Back near the end of October I was noting that we’d had a real-live Chinook come through. I said that we’d have to see if it’s true what the old folks used to say.
Well, it is, so far.
Since the beginning of the week, we haven’t gone above freezing, which is about 15° – 20° colder than usual for us for this time of year. And today we have snow.
Our winds have been blasting at about 20 knots, often maintaining 40 knots; then gusts at least past 60 knots. The wind chill as shown on my old marine-type weather station is registering between -2°F and -20°F. The pellet stove is having a really hard time keeping the house warm under this kind of onslaught, and the furnace has had to run a number of times.
I went down our little narrow lane to the paper-box this morning with Wheaton, the Golden Retriever, and at first he was all ‘hippity-hop-happy’ to be out in the weather and the snow. It was the same kind of exuberance he displays when we’re at the ocean. But by the time we got to the box, he was sticking close to my side, to try to stay out of the wind. I have him generally trained not to ‘go #2’ until we get back to our property, where I really don’t care where he goes, and it helps the trees get some needed fertilizer. But this morning, he couldn’t wait and so had to ‘let go’ by the side of the lane, down in the flat open area where the wind REALLY gets going. Standing with my back to the ice-making mistral, I asked him why he couldn’t wait until we at least got to a wind-sheltered spot, but he had no answer for me… By the time we got up to the spot where the trees on both sides of the lane have overgrown it and thus give some wind shelter, I was glad to get out of the wind a bit; with the beginning of the tingle of frostbite on my cheeks.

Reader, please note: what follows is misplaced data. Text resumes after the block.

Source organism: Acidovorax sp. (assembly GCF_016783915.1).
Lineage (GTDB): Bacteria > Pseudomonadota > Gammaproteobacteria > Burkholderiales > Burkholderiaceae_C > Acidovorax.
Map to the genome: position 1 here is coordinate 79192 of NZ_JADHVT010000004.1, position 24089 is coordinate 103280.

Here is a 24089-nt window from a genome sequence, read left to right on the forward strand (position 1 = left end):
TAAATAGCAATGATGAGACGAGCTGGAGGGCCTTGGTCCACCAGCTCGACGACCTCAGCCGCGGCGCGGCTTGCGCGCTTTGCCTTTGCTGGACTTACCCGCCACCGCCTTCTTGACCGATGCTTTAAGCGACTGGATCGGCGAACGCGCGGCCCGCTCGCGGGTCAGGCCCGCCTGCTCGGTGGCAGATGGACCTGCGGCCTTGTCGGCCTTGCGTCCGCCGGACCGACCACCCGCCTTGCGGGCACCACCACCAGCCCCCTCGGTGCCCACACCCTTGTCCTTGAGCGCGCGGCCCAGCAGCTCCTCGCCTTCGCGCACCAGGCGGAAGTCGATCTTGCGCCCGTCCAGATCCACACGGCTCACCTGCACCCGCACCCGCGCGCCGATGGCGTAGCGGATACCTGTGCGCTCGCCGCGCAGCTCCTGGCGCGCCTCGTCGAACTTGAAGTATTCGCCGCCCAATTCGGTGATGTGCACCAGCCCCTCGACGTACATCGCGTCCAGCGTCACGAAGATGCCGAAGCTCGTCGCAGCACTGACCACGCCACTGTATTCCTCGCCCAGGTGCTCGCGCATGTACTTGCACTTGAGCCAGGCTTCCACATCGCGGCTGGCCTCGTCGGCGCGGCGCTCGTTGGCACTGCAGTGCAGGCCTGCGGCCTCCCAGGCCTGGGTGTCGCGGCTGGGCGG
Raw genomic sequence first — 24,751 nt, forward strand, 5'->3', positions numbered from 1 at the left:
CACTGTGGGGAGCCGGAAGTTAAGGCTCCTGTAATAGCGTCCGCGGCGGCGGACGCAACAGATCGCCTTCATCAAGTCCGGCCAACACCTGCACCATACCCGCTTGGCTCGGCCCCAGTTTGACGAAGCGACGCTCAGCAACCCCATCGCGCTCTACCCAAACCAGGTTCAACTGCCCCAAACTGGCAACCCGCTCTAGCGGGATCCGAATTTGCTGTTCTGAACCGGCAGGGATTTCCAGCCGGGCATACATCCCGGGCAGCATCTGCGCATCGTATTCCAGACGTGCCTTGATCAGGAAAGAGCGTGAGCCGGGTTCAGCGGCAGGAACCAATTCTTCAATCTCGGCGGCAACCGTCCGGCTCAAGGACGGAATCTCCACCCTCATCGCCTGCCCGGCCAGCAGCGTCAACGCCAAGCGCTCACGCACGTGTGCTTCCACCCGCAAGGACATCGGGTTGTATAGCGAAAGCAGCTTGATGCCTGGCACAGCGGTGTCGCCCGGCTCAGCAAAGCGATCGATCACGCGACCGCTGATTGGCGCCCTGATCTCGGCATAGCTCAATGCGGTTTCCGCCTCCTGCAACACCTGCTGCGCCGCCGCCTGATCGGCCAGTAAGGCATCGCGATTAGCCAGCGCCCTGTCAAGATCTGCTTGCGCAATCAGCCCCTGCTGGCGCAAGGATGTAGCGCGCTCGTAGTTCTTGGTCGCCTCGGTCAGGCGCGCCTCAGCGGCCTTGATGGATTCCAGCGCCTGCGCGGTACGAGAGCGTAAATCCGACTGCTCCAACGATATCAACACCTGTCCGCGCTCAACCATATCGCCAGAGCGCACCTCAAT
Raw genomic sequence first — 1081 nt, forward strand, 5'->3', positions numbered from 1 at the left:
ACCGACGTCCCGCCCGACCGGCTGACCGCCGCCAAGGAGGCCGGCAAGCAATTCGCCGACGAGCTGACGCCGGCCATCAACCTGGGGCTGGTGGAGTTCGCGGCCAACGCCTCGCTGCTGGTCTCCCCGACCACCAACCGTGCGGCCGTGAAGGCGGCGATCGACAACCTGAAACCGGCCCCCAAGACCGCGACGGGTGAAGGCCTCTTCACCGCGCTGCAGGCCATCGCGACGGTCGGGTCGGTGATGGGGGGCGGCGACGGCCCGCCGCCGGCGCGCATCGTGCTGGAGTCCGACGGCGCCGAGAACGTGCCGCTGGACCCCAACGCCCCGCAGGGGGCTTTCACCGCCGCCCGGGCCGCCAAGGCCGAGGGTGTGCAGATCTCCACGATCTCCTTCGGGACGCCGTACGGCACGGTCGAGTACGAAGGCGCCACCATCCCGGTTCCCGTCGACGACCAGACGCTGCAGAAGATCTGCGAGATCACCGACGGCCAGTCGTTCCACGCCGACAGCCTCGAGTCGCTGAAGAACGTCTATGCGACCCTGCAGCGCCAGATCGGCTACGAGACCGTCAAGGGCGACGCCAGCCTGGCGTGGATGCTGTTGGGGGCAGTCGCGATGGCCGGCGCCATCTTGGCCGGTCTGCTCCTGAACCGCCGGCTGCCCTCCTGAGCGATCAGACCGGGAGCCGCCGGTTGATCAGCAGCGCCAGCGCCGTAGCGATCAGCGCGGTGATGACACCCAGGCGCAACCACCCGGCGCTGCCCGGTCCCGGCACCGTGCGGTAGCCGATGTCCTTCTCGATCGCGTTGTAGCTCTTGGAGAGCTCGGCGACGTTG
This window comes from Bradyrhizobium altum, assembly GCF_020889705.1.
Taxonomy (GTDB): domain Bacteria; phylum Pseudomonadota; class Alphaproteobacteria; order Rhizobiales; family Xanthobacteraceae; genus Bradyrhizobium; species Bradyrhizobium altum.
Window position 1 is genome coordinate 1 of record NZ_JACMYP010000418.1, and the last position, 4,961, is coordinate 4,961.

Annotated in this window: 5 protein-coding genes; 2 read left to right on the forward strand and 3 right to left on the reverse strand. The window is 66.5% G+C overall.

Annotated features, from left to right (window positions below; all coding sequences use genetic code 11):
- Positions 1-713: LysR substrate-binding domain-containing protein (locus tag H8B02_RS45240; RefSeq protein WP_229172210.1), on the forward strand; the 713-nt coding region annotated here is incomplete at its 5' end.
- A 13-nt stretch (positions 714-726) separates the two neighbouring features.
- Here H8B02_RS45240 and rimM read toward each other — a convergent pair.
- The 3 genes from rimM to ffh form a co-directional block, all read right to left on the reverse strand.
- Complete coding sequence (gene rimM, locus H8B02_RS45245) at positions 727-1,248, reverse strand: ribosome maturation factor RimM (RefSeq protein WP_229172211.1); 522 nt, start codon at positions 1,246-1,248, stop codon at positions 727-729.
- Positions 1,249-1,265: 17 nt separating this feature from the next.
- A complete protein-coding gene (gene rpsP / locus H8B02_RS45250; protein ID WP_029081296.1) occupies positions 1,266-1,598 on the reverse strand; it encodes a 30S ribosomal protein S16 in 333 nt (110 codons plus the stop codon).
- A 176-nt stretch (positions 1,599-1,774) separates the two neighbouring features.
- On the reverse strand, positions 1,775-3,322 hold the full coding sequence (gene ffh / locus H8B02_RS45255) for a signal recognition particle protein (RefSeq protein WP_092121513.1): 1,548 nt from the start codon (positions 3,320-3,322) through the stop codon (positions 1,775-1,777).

Our weather is among the most difficult to predict anywhere in the world; but the local folks (known as ‘weather-guessers’ to most of us in the Northwest) say that we’re going to get a break after Monday. I’m ready for it.
Update, December 9:
I have not ever seen it so cold for so long. We awoke to just +7°F on Sunday morning. I have lived in this part of the country for my whole long life, and this is a new record cold temperature for me. Now I know this is nothing to compare with back in the Midwest, but you have to consider that we have a whole big ocean not 250 miles away, which is a giant 45° heat sink. Given this much permanent heat/cold this close then, you can see why I’m amazed. I mean, I remember when it was considered REALLY cold to see 12° (which was the coldest I’d ever seen it, and that was in the early 70’s).
So I guess you can consider the old wisdom about a Chinook as a warning.
One quick thing: I’d made some notes here about serving at the Men’s Shelter, but this event really deserves its own posting.